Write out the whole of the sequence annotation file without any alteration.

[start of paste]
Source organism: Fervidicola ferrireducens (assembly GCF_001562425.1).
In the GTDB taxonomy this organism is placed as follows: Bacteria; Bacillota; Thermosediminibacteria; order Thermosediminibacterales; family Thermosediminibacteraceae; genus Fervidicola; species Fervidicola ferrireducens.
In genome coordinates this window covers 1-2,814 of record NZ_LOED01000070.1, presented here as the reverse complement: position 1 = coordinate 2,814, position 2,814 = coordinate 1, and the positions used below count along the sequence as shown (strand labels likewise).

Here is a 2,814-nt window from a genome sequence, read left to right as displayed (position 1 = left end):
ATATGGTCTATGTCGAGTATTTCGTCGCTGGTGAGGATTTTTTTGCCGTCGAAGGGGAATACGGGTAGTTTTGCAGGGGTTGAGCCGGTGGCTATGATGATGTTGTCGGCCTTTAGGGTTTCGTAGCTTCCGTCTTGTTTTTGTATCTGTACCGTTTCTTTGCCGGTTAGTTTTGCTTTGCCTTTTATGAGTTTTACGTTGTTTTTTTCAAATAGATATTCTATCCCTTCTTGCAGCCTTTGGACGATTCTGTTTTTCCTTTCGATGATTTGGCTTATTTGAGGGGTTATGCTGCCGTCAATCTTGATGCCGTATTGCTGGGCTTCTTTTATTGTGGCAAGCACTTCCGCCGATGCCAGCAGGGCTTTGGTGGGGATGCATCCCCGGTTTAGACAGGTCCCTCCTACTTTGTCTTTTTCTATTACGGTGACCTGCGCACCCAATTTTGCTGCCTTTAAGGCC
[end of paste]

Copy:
Source organism: Fervidicola ferrireducens (assembly GCF_001562425.1).
In the GTDB taxonomy this organism is placed as follows: Bacteria; Bacillota; Thermosediminibacteria; order Thermosediminibacterales; family Thermosediminibacteraceae; genus Fervidicola; species Fervidicola ferrireducens.
In genome coordinates this window covers 1-2,814 of record NZ_LOED01000070.1, presented here as the reverse complement: position 1 = coordinate 2,814, position 2,814 = coordinate 1, and the positions used below count along the sequence as shown (strand labels likewise).

Here is a 2,814-nt window from a genome sequence, read left to right as displayed (position 1 = left end):
ATATGGTCTATGTCGAGTATTTCGTCGCTGGTGAGGATTTTTTTGCCGTCGAAGGGGAATACGGGTAGTTTTGCAGGGGTTGAGCCGGTGGCTATGATGATGTTGTCGGCCTTTAGGGTTTCGTAGCTTCCGTCTTGTTTTTGTATCTGTACCGTTTCTTTGCCGGTTAGTTTTGCTTTGCCTTTTATGAGTTTTACGTTGTTTTTTTCAAATAGATATTCTATCCCTTCTTGCAGCCTTTGGACGATTCTGTTTTTCCTTTCGATGATTTGGCTTATTTGAGGGGTTATGCTGCCGTCAATCTTGATGCCGTATTGCTGGGCTTCTTTTATTGTGGCAAGCACTTCCGCCGATGCCAGCAGGGCTTTGGTGGGGATGCATCCCCGGTTTAGACAGGTCCCTCCTACTTTGTCTTTTTCTATTACGGTGACCTGCGCACCCAATTTTGCTGCCTTTAAGGCC